Real Estate, a Safe and Stable Investment: JC Sharma, VC & MD, SOBHA
January 10th, 2019
Traditionally, property investment has been viewed as a safe and stable long-term asset in India. It is often an emotional decision for Indians and is perceived as an indication of one’s status and wealth in the community. Over the years, the importance of owning property as an asset has only increased. This is reflected in the high returns reaped by many investors in land and real estate over the last few decades. It has been more so with increasing disposable income and urban growth, making Indian cities a real estate goldmine for long-term investments. According to a recent report titled ‘Indian real estate and construction: Consolidating for growth’ by KPMG India, the real estate sector is expected to reach USD650 billion by 2025 and surpass USD850 billion by 2028.
Why invest in real estate over other options?
While there are plethora of investment options available such as mutual funds, stocks and bonds, real estate continues to reign as a preferred choice. This is because movements in real estate values are less dynamic than in the stock market. Additionally, close to 75% of the funds made available by the banks veer towards real estate investment. Further, the loans taken for real estate investments attract tax benefits up to Rs.2 lakh on interest paid towards the home loan in case it is self-occupied and Rs.2 lakh per annum on the housing loan if not self-occupied.
Moreover, a higher amount of home loan can also be sought by including the spouse’s income during the application. Real estate also brings in a continuous source of income through rentals even when a loan is taken to make the investment. These yields can be anywhere in the range of 5-6%. If the asset is for self-use, it helps in saving rental expenditure. This, in turn, becomes a disguised income. Besides offering the comfort of having invested in a hard asset, the value appreciation offered by real estate also makes it appealing for investment. Similar benefits cannot be reaped with other assets, as no other forms of investment provides substantial loan assistance by the banks. Besides this, there are risks attached with other options such stocks and shares despite good returns. Therefore, buying a house is safe investment, as it reduces the overall volatility of an investment portfolio.
This is one of the most conducive periods for availing home loan given that the interest rates for home loans are in the 8.75 to 9 %. If the prevailing interest rates are pitted against the average annual rental yields of 5 to 6%, the difference between cost of rent and owning a home becomes negligible.
Schemes and Incentives
Buying property is also becoming increasing affordable due to several schemes and incentives introduced by the Government. One such scheme is the Pradhan Mantri Awas Yojana (PMAY) Credit Linked Subsidy Scheme (CLSS). Under the CLSS scheme of PMAY, a first time homebuyer can avail a benefit of INR 2.7 lakh for purchasing a house of 1,615 sq.ft. of carpet area if the family income is up to INR 18 lakh. Additionally, a subsidy of 6.5% subsidy is applicable on home loans up to INR 6 lakh. This is for a period of 15 years. Similarly, for home loan of INR 9 lakh, an interest subsidy of 4% is available and for loan amount worth INR 12 lakh, an interest subsidy of 3% is available. The home buyers can avail these from any bank or housing finance companies.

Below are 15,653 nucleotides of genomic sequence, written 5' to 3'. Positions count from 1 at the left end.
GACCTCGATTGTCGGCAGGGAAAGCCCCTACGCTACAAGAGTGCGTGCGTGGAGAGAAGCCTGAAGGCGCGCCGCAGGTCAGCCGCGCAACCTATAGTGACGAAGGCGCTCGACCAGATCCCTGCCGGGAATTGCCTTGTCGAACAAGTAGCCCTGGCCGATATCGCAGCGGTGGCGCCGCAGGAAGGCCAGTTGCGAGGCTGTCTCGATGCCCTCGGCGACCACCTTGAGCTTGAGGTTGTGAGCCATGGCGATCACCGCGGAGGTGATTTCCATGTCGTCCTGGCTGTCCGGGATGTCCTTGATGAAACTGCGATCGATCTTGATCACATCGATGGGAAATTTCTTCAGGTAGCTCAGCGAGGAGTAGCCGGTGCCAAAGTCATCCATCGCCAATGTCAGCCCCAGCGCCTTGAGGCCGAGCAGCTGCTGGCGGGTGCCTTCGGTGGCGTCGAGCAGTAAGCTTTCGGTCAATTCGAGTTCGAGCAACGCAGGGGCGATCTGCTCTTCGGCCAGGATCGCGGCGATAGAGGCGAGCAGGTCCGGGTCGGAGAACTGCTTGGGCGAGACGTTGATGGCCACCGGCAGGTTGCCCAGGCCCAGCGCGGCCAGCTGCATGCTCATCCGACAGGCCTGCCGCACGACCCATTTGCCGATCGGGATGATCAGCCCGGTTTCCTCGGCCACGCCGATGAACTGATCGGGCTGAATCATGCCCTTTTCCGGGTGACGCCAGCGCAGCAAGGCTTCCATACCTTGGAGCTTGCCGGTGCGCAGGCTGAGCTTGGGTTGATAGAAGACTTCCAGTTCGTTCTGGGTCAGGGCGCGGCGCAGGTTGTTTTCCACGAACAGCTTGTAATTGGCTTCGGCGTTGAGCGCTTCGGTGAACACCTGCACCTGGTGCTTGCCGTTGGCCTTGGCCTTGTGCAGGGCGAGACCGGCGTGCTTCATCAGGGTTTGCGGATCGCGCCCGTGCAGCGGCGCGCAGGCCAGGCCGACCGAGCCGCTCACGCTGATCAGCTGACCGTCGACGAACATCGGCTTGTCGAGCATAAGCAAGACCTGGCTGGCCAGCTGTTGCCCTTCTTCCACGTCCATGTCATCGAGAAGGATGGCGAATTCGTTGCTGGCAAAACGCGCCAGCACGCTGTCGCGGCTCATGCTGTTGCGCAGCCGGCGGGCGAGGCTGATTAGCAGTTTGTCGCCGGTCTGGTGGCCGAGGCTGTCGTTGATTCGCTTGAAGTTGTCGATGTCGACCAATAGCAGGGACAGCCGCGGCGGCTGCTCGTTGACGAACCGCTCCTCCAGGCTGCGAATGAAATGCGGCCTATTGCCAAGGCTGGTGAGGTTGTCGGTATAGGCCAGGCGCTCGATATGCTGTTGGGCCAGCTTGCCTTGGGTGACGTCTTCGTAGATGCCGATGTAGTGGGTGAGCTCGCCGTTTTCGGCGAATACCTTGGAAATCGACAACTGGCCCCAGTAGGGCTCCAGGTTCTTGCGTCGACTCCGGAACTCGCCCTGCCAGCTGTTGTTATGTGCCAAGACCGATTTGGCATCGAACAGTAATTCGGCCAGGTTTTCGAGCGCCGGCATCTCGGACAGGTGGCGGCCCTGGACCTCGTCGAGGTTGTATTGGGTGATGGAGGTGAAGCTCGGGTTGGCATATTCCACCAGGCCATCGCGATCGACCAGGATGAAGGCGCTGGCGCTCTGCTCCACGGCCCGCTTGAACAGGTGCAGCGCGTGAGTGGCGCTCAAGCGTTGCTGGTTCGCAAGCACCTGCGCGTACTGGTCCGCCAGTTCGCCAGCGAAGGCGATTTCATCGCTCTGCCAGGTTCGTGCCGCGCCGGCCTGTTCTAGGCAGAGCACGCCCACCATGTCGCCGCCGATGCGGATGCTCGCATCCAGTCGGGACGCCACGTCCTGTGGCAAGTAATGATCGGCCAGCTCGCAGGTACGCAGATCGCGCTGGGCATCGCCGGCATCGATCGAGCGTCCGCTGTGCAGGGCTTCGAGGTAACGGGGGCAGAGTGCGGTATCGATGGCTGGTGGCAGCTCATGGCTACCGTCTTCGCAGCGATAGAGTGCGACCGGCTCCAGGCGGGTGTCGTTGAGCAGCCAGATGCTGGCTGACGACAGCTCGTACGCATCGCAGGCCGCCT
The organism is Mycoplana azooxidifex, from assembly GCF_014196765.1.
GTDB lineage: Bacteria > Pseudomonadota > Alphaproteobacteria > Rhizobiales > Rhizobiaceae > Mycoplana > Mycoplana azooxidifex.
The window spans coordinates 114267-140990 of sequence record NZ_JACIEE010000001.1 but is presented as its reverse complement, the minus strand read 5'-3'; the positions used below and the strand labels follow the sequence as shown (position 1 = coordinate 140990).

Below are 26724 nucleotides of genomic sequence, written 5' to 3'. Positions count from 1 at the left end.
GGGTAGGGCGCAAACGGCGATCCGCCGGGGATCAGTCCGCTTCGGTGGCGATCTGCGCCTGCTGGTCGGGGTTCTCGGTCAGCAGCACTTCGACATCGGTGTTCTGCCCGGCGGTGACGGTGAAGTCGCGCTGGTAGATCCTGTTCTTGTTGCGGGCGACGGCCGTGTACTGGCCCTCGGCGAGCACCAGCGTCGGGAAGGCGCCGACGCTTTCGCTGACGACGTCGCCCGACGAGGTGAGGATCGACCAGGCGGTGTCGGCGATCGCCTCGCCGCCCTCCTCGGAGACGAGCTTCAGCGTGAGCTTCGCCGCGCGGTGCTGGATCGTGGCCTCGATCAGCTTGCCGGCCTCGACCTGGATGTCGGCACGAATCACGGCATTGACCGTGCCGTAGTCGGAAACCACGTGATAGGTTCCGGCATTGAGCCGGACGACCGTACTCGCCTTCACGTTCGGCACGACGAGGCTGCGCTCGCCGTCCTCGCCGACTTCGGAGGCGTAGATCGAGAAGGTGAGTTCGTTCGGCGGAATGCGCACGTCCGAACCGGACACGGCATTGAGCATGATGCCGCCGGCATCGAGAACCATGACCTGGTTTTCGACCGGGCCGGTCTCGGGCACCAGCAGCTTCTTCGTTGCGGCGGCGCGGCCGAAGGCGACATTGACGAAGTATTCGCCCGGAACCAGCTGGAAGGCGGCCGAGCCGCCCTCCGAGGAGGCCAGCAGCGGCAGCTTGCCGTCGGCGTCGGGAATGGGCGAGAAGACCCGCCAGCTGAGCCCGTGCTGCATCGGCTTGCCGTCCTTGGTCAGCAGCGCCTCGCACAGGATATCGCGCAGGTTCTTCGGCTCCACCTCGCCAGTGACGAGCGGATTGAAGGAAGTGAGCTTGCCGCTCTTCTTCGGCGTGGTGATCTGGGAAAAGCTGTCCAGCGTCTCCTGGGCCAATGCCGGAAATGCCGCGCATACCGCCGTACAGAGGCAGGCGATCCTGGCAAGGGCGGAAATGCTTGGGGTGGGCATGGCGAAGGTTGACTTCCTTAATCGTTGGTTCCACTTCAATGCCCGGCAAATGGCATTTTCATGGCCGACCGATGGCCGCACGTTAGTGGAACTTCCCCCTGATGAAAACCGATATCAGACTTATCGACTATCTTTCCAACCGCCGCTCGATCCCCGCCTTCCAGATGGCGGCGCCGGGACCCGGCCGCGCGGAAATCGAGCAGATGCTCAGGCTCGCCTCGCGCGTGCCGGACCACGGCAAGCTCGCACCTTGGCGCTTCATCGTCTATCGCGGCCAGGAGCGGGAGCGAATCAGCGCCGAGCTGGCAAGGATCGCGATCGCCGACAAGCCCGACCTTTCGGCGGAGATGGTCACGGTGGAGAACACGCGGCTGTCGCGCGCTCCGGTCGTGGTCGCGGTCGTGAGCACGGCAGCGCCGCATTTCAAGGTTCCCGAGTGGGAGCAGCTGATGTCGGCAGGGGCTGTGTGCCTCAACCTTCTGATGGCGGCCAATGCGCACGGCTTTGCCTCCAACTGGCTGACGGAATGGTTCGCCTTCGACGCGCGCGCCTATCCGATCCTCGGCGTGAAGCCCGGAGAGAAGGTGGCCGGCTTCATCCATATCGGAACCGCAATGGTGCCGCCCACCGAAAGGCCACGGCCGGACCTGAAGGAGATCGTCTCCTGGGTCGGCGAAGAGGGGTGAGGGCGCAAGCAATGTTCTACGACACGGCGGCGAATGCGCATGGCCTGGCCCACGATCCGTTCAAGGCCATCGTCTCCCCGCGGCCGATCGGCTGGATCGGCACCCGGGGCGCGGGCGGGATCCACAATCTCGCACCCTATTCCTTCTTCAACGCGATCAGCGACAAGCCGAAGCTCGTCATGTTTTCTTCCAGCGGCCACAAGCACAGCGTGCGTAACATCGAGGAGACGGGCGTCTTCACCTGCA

Besides these benefits, the Government had increased the carpet area under the CLSS scheme. The carpet area in the MIG I category of CLSS was increased to up to 120 sq metre from the previous 90 sq metre. Carpet area for MIG II category of CLSS was increased to up to 150 sq metre from the previous 110 sq metre. These figures have been revised further. Now, MIG I from up to 120 square metre has been increased to up to 160 square metre and MIG II from up to 150 square metre has been increased to up to 200 square.
Win-Win Scenario for Buyers and Developers
Real estate investment has become all the more attractive due to the implementation of progressive reforms such as RERA and GST by the Government. In India, real estate sector had been primarily unorganised and unregulated, leading to delay in delivering of projects. This affected the credibility of sector and reiterated the need for a regulatory body to bring transparency in the sector and protect the interests of homebuyers. RERA was rolled out to bring an effective regulatory mechanism to resolve consumer grievances faster. This has increased transparency, accountability and credibility of the sector, making it a buyers’ market.
Similarly, GST replaced the multiple taxation regime with a uniform and simple tax structure, promoting ease of doing business. Besides this, developers can now avail 100 percent input tax credit (ITC) on raw materials, reducing the construction costs and translating into better margins. This, in turn, will help them pass on the benefits to buyers. Moreover, unlike before, where multiple taxes including VAT and service tax were levied on a homebuyer, now a uniform tax rate of 12% will be applicable on the purchase of an under-construction house. This will eliminate the chances of double taxation. Further, the GST for affordable housing has been reduced to 8%, making it a win-win situation for both homebuyers and developers.
While it is clearly evident that real estate serves as an asset that can be relied on to yield, it is important to keep in perspective certain indices before making the investment. Some of them worth considering are location, valuation of the property, the investment purpose, the expected cash flows and appreciation besides ensuring the development is initiated by established developers.